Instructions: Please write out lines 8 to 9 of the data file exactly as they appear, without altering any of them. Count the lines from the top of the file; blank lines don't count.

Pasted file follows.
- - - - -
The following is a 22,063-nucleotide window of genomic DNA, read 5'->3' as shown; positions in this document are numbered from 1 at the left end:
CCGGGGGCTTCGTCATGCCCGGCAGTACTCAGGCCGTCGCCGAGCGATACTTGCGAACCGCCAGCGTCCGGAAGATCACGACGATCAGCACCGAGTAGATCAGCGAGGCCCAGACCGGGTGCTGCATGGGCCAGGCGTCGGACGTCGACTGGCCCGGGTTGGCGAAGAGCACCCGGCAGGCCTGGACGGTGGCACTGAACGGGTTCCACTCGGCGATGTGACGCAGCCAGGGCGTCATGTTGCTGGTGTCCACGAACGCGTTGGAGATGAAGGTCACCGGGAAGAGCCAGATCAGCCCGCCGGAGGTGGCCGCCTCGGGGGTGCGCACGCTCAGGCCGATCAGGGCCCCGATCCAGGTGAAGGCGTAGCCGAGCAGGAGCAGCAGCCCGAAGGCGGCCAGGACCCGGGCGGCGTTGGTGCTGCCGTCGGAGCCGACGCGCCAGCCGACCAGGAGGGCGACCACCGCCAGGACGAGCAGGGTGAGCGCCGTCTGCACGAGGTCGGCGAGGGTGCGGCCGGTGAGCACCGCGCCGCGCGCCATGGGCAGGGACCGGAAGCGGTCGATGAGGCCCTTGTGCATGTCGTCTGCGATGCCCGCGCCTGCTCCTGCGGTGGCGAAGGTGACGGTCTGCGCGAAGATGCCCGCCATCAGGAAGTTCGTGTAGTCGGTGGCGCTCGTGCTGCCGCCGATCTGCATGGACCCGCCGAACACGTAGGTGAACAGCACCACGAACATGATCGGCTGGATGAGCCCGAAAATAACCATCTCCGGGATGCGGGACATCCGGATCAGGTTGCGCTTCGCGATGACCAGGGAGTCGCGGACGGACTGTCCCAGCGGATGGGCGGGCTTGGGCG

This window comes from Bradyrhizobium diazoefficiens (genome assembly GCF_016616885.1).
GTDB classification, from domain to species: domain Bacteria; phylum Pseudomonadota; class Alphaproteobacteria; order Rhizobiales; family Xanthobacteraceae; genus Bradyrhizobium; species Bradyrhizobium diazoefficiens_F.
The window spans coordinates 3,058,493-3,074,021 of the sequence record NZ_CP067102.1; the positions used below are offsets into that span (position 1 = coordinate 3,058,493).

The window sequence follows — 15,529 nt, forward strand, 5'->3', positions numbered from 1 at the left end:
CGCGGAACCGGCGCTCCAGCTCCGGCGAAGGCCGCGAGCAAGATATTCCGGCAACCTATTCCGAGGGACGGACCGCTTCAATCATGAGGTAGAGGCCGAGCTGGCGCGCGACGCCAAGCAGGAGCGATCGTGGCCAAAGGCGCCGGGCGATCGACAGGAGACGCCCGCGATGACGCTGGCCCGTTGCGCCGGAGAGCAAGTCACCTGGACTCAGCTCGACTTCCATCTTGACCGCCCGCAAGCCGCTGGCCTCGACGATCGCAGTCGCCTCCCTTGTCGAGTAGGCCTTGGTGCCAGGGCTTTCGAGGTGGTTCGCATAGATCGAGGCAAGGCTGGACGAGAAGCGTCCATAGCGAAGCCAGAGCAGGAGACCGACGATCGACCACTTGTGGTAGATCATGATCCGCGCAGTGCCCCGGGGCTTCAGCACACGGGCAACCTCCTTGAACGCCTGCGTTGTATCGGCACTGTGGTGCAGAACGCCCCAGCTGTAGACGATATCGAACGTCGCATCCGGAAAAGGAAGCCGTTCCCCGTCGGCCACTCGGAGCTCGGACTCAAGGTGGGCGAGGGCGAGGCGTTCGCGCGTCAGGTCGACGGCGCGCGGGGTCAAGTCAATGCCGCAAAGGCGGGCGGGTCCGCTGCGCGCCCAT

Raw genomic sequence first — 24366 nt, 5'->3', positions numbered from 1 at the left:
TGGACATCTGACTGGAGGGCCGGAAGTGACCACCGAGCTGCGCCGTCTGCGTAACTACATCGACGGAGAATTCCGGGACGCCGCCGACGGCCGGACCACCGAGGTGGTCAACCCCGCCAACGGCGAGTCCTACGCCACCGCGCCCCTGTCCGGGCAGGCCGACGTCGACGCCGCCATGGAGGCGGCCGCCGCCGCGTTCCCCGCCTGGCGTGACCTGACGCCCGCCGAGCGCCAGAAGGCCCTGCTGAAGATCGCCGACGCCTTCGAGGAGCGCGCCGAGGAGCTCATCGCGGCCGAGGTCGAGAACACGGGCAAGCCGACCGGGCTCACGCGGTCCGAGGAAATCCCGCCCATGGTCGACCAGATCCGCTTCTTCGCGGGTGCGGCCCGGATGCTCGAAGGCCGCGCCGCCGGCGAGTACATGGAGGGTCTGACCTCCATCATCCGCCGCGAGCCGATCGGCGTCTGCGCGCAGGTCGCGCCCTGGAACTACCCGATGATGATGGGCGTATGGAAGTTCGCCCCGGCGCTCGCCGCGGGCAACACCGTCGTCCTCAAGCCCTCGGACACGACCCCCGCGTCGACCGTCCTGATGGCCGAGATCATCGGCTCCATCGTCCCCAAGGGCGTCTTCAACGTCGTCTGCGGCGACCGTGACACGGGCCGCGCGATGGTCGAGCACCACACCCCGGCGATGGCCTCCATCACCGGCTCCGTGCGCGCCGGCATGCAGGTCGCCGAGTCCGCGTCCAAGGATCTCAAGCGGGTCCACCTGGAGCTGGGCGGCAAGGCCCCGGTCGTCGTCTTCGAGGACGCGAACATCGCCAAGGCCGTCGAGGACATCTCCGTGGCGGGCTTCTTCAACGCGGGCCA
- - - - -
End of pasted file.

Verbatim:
Raw genomic sequence first — 24366 nt, 5'->3', positions numbered from 1 at the left:
TGGACATCTGACTGGAGGGCCGGAAGTGACCACCGAGCTGCGCCGTCTGCGTAACTACATCGACGGAGAATTCCGGGACGCCGCCGACGGCCGGACCACCGAGGTGGTCAACCCCGCCAACGGCGAGTCCTACGCCACCGCGCCCCTGTCCGGGCAGGCCGACGTCGACGCCGCCATGGAGGCGGCCGCCGCCGCGTTCCCCGCCTGGCGTGACCTGACGCCCGCCGAGCGCCAGAAGGCCCTGCTGAAGATCGCCGACGCCTTCGAGGAGCGCGCCGAGGAGCTCATCGCGGCCGAGGTCGAGAACACGGGCAAGCCGACCGGGCTCACGCGGTCCGAGGAAATCCCGCCCATGGTCGACCAGATCCGCTTCTTCGCGGGTGCGGCCCGGATGCTCGAAGGCCGCGCCGCCGGCGAGTACATGGAGGGTCTGACCTCCATCATCCGCCGCGAGCCGATCGGCGTCTGCGCGCAGGTCGCGCCCTGGAACTACCCGATGATGATGGGCGTATGGAAGTTCGCCCCGGCGCTCGCCGCGGGCAACACCGTCGTCCTCAAGCCCTCGGACACGACCCCCGCGTCGACCGTCCTGATGGCCGAGATCATCGGCTCCATCGTCCCCAAGGGCGTCTTCAACGTCGTCTGCGGCGACCGTGACACGGGCCGCGCGATGGTCGAGCACCACACCCCGGCGATGGCCTCCATCACCGGCTCCGTGCGCGCCGGCATGCAGGTCGCCGAGTCCGCGTCCAAGGATCTCAAGCGGGTCCACCTGGAGCTGGGCGGCAAGGCCCCGGTCGTCGTCTTCGAGGACGCGAACATCGCCAAGGCCGTCGAGGACATCTCCGTGGCGGGCTTCTTCAACGCGGGCCA